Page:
And modern retirement annuities have great flexibility, allowing you to adapt to unforeseen events while still guaranteeing you an income for life. If you choose, you can specify income that will last as long as either you or your spouse or significant other may live.

Please email me my
Consumer Guide to a Guaranteed Lifetime Income!

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Is an Annuity to Protect Your Retirement Nest Egg Right for You?

Annuities are very versatile, but an annuity may not be right for everyone. Annuities are for people who want guaranteed monthly income throughout retirement. The age at which people typically start an annuity is between 40 and 90. And setting up a retirement annuity is probably easier than you think.

A Bank On Yourself Professional can help you sort through the various annuities and enhancements and analyze whether you could benefit by adding an annuity to your retirement financial plan. As they look at your unique situation, they can identify the combination of safe money strategies best suited for building your nest egg safely and predictably. Bank On Yourself Professionals work with more than 40 top-rated, financially strong life insurance and annuity companies. All told, they have hundreds of different annuities and guaranteed financial strategies to choose from.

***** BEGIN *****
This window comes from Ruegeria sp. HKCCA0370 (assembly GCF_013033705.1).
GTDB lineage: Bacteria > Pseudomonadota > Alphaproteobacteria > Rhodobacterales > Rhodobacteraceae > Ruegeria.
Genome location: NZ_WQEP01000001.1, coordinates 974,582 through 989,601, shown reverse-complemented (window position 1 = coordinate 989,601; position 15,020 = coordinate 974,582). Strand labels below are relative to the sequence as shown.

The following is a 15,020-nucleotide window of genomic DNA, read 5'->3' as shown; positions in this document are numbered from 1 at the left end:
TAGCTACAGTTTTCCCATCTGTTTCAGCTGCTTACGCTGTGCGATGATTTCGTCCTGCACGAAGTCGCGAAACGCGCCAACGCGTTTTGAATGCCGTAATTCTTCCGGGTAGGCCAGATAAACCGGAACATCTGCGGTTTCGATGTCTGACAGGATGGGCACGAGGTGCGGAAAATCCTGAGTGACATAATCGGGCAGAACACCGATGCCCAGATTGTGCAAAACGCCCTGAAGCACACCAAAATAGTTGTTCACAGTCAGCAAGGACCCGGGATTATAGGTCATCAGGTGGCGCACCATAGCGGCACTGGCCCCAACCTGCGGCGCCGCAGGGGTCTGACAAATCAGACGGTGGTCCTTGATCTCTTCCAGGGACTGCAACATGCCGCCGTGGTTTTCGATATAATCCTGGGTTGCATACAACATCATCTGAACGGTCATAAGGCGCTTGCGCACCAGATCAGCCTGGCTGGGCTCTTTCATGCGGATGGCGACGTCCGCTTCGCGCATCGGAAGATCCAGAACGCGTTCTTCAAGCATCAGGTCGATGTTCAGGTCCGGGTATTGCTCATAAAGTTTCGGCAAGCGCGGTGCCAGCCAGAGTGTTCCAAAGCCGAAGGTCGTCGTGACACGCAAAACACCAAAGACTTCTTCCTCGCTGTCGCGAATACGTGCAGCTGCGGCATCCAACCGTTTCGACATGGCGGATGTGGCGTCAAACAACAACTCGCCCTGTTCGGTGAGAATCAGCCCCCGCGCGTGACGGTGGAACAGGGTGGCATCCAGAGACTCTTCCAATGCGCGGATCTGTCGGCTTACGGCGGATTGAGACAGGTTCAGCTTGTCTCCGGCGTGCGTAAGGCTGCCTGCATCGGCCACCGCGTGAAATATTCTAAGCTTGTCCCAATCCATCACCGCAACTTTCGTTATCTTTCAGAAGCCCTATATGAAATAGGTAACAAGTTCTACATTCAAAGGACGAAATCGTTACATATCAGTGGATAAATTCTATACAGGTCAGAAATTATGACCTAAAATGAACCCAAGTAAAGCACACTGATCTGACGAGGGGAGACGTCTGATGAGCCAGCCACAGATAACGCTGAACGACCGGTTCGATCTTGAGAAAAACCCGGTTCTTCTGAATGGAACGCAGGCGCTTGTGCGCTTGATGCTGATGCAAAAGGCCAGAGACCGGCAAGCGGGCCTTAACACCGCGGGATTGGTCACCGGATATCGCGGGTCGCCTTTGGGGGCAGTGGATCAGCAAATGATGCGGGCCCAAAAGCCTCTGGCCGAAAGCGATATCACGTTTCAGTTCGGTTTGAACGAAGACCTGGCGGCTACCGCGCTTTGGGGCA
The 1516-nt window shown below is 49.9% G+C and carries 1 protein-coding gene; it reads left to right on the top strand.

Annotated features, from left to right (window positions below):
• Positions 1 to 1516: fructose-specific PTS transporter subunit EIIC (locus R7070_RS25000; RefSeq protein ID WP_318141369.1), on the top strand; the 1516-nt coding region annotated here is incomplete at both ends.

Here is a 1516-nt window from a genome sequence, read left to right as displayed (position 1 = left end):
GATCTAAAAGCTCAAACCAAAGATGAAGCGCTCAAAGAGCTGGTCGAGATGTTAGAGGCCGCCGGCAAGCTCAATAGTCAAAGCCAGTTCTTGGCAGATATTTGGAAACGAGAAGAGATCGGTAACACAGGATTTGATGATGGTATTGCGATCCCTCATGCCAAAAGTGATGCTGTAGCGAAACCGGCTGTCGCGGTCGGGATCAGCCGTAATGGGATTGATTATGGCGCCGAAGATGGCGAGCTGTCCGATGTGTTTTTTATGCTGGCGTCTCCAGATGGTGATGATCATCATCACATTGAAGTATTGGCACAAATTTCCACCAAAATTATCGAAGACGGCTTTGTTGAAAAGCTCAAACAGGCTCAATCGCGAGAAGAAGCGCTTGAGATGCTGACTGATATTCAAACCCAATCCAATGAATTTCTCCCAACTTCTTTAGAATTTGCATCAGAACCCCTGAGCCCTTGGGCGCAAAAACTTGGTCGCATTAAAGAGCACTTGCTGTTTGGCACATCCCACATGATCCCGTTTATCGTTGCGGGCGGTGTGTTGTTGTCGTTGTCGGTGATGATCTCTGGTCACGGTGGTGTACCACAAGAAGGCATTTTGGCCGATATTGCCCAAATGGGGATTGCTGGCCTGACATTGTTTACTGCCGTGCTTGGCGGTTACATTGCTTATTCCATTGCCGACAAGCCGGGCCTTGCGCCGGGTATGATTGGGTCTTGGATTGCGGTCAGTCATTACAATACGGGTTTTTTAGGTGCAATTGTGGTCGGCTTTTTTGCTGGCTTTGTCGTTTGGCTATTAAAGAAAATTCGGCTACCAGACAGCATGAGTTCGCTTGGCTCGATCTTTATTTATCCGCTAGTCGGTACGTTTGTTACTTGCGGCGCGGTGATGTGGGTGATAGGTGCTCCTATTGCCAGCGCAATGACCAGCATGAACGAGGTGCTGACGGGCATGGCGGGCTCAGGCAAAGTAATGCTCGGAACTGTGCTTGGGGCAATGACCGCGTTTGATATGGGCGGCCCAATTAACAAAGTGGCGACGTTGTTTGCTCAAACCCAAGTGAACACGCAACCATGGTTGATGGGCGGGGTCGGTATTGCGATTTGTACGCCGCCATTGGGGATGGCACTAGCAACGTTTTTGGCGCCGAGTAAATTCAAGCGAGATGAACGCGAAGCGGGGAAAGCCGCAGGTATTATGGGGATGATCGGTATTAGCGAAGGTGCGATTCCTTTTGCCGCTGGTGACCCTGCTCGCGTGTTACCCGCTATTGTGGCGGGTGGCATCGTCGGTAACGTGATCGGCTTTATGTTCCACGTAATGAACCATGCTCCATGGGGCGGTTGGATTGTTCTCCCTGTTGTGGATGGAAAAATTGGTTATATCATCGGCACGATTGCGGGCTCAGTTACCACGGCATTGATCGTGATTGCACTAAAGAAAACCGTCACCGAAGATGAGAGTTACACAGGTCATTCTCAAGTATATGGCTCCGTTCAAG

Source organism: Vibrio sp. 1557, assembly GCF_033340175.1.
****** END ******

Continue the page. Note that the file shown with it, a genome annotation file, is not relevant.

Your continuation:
Ready to start protecting your retirement and ensure your money lasts as long as you do? Request a FREE Consultation here now, and you’ll be referred to a Bank On Yourself Professional who will arrange a time to speak with you to discuss your specific situation. They’ll help you identify your primary short-term and long-term financial goals and the best way to reach them without taking any unnecessary risks. The consultation is free and there’s no obligation.

You’ve worked hard building your nest egg for retirement. Now is the time to protect it. Request a free consultation with a knowledgeable Bank On Yourself Professional here today:

Retirement Plan Unpredictability is a Major Wealth Killer

I have written at length about my research into the wealth-killing traps of 401(k)s, IRAs, 403(b)s, and Roth plans… and how to avoid them.

In this post, I’m going to talk about the trap of retirement plan unpredictability, and I’ll start by asking you a critical question:

Do you know what the value of your retirement account(s) will be on the day you plan to tap into them… and in 20 or 30 years?

If your answer to that question is “no,” then you don’t have a plan – you’re gambling.

Yet isn’t the money you’ve earmarked for retirement money you can’t afford to lose? On top of all of life’s stresses, do you really want to have to worry about when the next market crash could wipe out 50% or more of your life’s savings – as has happened twice just since the year 2000?